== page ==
Kate and William with their children George and Charlotte attending the Christmas day church service on the Sandringham estate, one of the annual royal traditions. (Getty Images)

Beforehand, Charles and Camilla will hold another lunch celebrating Christmas in Windsor, which the wider family are invited to. Camilla's two children, Tom, 47, and Laura, 44 are reported to have been invited to Sandringham this year, the first time the monarch has officially celebrated with a blended family.

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It will be the first time in decades that it is a King's Christmas Speech, instead of the Queen's, and reports have claimed that it will be "different" from how the Queen used to approach it the annual address.

It isn't likely that Meghan and Harry will be joining their relatives at Sandringham, after the recent release of their Netflix documentary series saw them level some serious accusation at the royal institution, including that aides working for Prince William briefed the press negatively against the Sussexes.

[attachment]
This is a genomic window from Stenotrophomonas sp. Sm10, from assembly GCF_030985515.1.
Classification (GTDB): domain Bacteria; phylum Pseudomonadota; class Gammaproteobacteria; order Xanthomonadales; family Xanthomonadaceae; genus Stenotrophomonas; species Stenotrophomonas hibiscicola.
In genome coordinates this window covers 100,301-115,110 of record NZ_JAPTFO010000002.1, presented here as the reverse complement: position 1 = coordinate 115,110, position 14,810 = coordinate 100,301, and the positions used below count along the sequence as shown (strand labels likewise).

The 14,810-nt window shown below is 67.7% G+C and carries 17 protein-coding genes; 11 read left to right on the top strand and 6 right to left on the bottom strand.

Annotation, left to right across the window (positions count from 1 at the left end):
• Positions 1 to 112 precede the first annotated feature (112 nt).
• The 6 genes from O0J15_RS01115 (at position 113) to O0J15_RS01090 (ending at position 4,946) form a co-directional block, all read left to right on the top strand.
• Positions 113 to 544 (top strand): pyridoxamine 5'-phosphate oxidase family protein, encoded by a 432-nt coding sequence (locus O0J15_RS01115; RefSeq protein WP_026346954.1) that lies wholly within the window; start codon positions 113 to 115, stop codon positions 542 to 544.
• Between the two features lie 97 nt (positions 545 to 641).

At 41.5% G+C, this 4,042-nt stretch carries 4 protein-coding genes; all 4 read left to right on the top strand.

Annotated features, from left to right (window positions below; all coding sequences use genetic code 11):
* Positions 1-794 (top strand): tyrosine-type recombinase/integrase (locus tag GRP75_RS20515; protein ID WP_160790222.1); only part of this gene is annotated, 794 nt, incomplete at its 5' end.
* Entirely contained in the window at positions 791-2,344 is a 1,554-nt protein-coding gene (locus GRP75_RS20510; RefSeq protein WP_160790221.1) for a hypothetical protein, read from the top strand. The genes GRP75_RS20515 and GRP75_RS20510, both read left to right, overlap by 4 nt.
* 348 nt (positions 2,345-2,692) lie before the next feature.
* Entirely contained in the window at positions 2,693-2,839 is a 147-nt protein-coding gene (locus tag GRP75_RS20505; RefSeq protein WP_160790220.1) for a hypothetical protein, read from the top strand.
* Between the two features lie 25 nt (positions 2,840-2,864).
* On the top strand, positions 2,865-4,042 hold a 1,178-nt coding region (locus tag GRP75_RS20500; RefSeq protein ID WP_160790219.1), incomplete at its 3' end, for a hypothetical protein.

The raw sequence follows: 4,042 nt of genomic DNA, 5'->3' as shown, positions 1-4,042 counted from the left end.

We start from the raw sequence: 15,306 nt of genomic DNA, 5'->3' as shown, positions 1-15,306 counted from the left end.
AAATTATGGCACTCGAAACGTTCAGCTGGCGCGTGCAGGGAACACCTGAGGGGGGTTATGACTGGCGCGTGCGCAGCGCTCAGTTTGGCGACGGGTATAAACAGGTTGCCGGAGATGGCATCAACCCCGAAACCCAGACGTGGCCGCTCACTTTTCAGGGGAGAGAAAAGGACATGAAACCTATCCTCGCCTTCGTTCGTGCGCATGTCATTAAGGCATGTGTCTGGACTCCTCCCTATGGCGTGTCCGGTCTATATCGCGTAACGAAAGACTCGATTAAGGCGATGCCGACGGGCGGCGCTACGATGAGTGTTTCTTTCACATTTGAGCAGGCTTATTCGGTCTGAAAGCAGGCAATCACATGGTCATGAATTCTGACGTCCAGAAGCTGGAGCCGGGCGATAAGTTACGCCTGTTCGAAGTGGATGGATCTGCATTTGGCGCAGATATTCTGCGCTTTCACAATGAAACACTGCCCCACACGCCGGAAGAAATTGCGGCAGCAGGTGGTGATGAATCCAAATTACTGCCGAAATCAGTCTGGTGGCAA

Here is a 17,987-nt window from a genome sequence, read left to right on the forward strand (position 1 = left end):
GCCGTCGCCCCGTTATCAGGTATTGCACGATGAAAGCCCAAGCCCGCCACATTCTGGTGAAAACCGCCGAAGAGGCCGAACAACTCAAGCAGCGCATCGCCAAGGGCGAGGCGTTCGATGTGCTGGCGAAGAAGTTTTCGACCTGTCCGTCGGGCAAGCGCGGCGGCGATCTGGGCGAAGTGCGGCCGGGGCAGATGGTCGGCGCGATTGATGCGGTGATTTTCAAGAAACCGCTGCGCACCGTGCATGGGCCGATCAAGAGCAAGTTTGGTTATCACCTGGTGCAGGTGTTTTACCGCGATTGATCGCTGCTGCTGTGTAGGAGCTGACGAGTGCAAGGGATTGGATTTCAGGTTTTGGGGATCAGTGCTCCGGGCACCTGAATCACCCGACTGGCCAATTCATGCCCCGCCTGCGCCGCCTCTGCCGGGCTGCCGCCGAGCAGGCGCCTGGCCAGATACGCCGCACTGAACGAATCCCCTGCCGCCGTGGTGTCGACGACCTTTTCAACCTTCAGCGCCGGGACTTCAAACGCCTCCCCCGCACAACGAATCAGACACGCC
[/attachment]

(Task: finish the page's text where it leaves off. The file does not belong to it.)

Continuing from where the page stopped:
KING'S LYNN, ENGLAND - DECEMBER 25: (L-R) Prince William, Duke of Cambridge, Catherine, Duchess of Cambridge, Meghan, Duchess of Sussex and Prince Harry, Duke of Sussex arrive to attend Christmas Day Church service at Church of St Mary Magdalene on the Sandringham estate on December 25, 2018 in King's Lynn, England. (Photo by Stephen Pond/Getty Images)
William, Kate, Meghan and Harry attended the Christmas Day Church service on the Sandringham estate together before the Sussexes left life as working royals behind. (Getty Images)